With remarkable speed, the cause of animal rights and the abuses of industrial animal agriculture have been catapulted from fringe left-wing activist circles to the center of a wide range of non-ideological policy, ethical, environmental, political, and moral debates. That has happened, as is true of most societal changes, largely due to increased awareness and greater information, which in turn compels a shift in thinking about how our actions, policies, and beliefs should be best understood.
For years, the horrific realities of factory farms and industrial agriculture were — by extensive design — kept almost completely hidden from public view. Using their lobbyist-driven control over both federal regulatory agencies and state legislatures, the industry succeeded in having implemented a series of laws that criminalized key methods for reporting on their abuses and imposed absurdly excessive punishments on activists who worked to expose them, to the point of classifying activism against the industry as a form of terrorism, complete with draconian prison sentences and harsh incarceration conditions.
But that secrecy has crumbled. Courts have ruled so-called ag-gag laws — which criminalized undercover reporting on factory farms — to be unconstitutional on free speech and free press grounds. Increasingly creative means used by activists, such as virtual reality filming, as well as the emergence of more and more whistleblowers of conscience from within the industry, have led to mass public exposure of the atrocities and evils that this industry has worked so hard for decades, with great success, to conceal from public view.
Being forced to confront the indescribable torture and suffering of billions of highly complex and socially intelligent animals each year — along with the vast damage that industry practices are causing to the environment, communities around the world, and public health — has rendered all of this unsustainable. The increasingly important role that animals, particularly dogs, play in the lives of humans who now live and work in a globalized society incapable of meeting humans’ basic psychological needs, has independently changed how millions of people think about the capacity of animals to suffer.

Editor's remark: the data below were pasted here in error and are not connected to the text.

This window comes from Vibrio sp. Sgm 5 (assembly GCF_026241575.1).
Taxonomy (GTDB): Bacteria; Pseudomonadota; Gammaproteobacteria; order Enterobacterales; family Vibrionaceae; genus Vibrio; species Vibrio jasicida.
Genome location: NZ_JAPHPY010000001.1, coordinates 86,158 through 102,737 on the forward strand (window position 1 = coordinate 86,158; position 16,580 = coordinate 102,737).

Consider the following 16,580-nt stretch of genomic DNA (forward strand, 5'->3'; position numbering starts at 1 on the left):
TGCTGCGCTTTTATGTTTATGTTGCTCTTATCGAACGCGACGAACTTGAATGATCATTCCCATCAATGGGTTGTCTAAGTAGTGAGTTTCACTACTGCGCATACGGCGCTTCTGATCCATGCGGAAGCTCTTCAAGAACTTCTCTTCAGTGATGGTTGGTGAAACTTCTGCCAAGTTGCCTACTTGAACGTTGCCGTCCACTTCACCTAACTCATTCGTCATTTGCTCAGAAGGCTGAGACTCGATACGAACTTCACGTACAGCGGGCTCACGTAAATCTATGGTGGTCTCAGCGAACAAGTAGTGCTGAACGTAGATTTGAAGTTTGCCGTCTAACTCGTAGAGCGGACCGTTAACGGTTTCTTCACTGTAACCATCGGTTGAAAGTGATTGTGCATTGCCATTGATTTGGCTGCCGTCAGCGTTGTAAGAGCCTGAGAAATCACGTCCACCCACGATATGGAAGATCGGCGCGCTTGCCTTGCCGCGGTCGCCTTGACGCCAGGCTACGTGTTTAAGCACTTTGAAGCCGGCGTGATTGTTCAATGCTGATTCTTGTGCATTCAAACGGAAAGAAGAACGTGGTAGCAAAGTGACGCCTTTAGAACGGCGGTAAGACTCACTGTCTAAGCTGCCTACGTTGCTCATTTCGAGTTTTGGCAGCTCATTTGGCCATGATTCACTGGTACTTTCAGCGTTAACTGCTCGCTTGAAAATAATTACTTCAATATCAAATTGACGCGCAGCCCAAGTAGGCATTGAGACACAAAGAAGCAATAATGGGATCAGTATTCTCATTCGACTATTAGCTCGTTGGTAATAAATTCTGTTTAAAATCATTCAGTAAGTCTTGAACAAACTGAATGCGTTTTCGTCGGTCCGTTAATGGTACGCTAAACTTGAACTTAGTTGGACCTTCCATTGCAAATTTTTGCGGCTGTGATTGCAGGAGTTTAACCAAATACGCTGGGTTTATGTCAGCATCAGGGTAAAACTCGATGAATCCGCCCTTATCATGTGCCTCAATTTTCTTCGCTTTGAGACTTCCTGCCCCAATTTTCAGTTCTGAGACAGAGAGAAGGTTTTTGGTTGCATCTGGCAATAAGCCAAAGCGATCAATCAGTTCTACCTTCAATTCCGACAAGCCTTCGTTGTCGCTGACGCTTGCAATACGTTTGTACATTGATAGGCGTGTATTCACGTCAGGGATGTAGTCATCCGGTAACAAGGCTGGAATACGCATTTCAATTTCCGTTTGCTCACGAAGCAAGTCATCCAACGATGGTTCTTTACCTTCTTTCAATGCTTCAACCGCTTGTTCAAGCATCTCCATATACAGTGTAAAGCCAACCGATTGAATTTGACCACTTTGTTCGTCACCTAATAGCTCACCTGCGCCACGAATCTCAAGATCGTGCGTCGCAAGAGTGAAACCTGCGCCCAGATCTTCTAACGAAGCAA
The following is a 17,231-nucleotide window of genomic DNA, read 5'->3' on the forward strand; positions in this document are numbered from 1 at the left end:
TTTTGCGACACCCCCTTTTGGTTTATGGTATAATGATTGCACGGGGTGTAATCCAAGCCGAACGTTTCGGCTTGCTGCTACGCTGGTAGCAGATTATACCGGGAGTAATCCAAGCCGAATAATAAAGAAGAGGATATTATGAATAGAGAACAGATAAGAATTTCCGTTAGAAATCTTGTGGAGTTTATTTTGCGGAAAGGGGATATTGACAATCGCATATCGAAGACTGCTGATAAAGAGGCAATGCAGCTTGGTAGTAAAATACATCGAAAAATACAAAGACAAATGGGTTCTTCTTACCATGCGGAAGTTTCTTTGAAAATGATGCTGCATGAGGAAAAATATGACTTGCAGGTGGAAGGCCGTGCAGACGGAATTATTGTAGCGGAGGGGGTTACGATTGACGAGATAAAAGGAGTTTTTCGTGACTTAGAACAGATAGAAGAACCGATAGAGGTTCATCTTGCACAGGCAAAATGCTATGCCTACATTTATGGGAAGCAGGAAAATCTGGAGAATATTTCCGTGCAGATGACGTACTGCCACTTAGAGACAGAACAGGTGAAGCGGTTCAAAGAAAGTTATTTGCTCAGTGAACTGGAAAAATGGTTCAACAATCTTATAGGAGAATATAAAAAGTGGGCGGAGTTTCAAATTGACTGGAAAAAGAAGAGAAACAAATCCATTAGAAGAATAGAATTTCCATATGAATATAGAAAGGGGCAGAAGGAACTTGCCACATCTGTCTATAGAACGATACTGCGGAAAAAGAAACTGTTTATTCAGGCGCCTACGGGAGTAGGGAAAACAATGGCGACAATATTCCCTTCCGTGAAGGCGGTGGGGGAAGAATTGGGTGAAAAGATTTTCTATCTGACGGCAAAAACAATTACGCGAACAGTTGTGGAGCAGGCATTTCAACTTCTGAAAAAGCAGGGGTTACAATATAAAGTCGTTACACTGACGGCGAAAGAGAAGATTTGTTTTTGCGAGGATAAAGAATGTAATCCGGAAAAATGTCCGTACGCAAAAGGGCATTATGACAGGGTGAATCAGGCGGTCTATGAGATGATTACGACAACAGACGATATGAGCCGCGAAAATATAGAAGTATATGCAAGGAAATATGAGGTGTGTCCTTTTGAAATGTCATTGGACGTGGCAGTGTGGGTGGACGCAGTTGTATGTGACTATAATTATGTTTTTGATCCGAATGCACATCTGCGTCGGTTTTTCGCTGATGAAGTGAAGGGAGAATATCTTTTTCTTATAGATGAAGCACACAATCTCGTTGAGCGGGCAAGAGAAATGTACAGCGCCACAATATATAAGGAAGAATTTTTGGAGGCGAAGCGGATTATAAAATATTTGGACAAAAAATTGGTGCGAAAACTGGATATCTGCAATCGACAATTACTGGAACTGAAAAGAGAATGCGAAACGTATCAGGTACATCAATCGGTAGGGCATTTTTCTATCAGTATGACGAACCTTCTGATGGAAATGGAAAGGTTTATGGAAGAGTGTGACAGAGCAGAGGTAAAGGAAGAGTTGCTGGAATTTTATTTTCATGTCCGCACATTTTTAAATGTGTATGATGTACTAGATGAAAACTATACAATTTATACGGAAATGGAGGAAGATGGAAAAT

All of these changes mean that a specific political ideology is no longer required to view the cause of animal rights and the abuses of industrial agriculture as a matter of great ethical, political, and public policy importance. It is clear that the time for humanity to grapple with its treatment of animals, and the multilevel damage being done in order to feed the planet through the use of animals, has arrived.
Beginning with the first report that The Intercept published about industrial agriculture — our October 2017, exposé on the abuses of pigs at Smithfield Farms, the abuses of law enforcement resources by the U.S. government to protect this industry from transparency, and the abuse of the legislative process to silence reporting — we quickly realized that the appetite for reporting and discussion on this industry was far greater than we had previously realized. In Washington, multiple bills to curb the worst abuses of this industry are now pending with truly bipartisan support, and are beginning to pass.
The realization is now pervasive that these practices extend far beyond the mere question of whether we should treat animals humanely. They extend to profound questions of environmental protection, racial and economic justice, the treatment of workers, and threats to public health, questions that large numbers of people are realizing can no longer be avoided.
To explore all of these vital issues, and to attempt to discuss them free of the jargon and dogma that has sometimes limited the reach of reporting on this industry, The Intercept has partnered with Sentient Media, a new media company devoted to the issue of animal rights, to produce an eight-episode video series, titled “Animal Matters.” Filmed at the homeless-run dog shelter my husband and I created in Brazil, the episodes entail discussions between myself and Grant Lingel, who works in the corporate world but is increasingly devoting himself to the cause of fighting against the abuses of this industry.
Each video episode will be between 10 to 20 minutes long, cover a specific topic or debate that is central to these questions, and be released in various venues online — including here at The Intercept — once every two weeks. Our first episode debuts today. It is designed to discuss the purpose of this series, what led us to this cause, and what we hope to accomplish with “Animal Matters.”